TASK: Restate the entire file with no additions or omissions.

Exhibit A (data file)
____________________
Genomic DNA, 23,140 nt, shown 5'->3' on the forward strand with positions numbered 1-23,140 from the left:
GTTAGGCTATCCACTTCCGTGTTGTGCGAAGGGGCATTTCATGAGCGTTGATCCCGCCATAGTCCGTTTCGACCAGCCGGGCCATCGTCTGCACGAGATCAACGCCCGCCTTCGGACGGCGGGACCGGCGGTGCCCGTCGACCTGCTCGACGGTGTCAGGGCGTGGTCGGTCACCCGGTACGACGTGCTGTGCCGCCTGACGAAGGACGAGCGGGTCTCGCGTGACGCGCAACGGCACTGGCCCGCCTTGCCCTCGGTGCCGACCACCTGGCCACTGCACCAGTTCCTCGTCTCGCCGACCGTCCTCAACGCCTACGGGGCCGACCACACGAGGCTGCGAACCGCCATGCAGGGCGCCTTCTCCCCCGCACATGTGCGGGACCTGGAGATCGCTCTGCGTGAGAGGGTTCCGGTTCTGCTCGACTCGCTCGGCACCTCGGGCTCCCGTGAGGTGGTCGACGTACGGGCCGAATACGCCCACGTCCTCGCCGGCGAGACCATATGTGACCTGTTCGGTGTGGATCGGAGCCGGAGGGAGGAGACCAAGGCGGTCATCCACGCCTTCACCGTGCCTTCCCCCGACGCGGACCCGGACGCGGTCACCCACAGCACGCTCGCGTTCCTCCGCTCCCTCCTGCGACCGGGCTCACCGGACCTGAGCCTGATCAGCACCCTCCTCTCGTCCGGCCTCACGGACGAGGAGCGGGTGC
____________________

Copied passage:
Genomic DNA, 23,140 nt, shown 5'->3' on the forward strand with positions numbered 1-23,140 from the left:
GTTAGGCTATCCACTTCCGTGTTGTGCGAAGGGGCATTTCATGAGCGTTGATCCCGCCATAGTCCGTTTCGACCAGCCGGGCCATCGTCTGCACGAGATCAACGCCCGCCTTCGGACGGCGGGACCGGCGGTGCCCGTCGACCTGCTCGACGGTGTCAGGGCGTGGTCGGTCACCCGGTACGACGTGCTGTGCCGCCTGACGAAGGACGAGCGGGTCTCGCGTGACGCGCAACGGCACTGGCCCGCCTTGCCCTCGGTGCCGACCACCTGGCCACTGCACCAGTTCCTCGTCTCGCCGACCGTCCTCAACGCCTACGGGGCCGACCACACGAGGCTGCGAACCGCCATGCAGGGCGCCTTCTCCCCCGCACATGTGCGGGACCTGGAGATCGCTCTGCGTGAGAGGGTTCCGGTTCTGCTCGACTCGCTCGGCACCTCGGGCTCCCGTGAGGTGGTCGACGTACGGGCCGAATACGCCCACGTCCTCGCCGGCGAGACCATATGTGACCTGTTCGGTGTGGATCGGAGCCGGAGGGAGGAGACCAAGGCGGTCATCCACGCCTTCACCGTGCCTTCCCCCGACGCGGACCCGGACGCGGTCACCCACAGCACGCTCGCGTTCCTCCGCTCCCTCCTGCGACCGGGCTCACCGGACCTGAGCCTGATCAGCACCCTCCTCTCGTCCGGCCTCACGGACGAGGAGCGGGTGC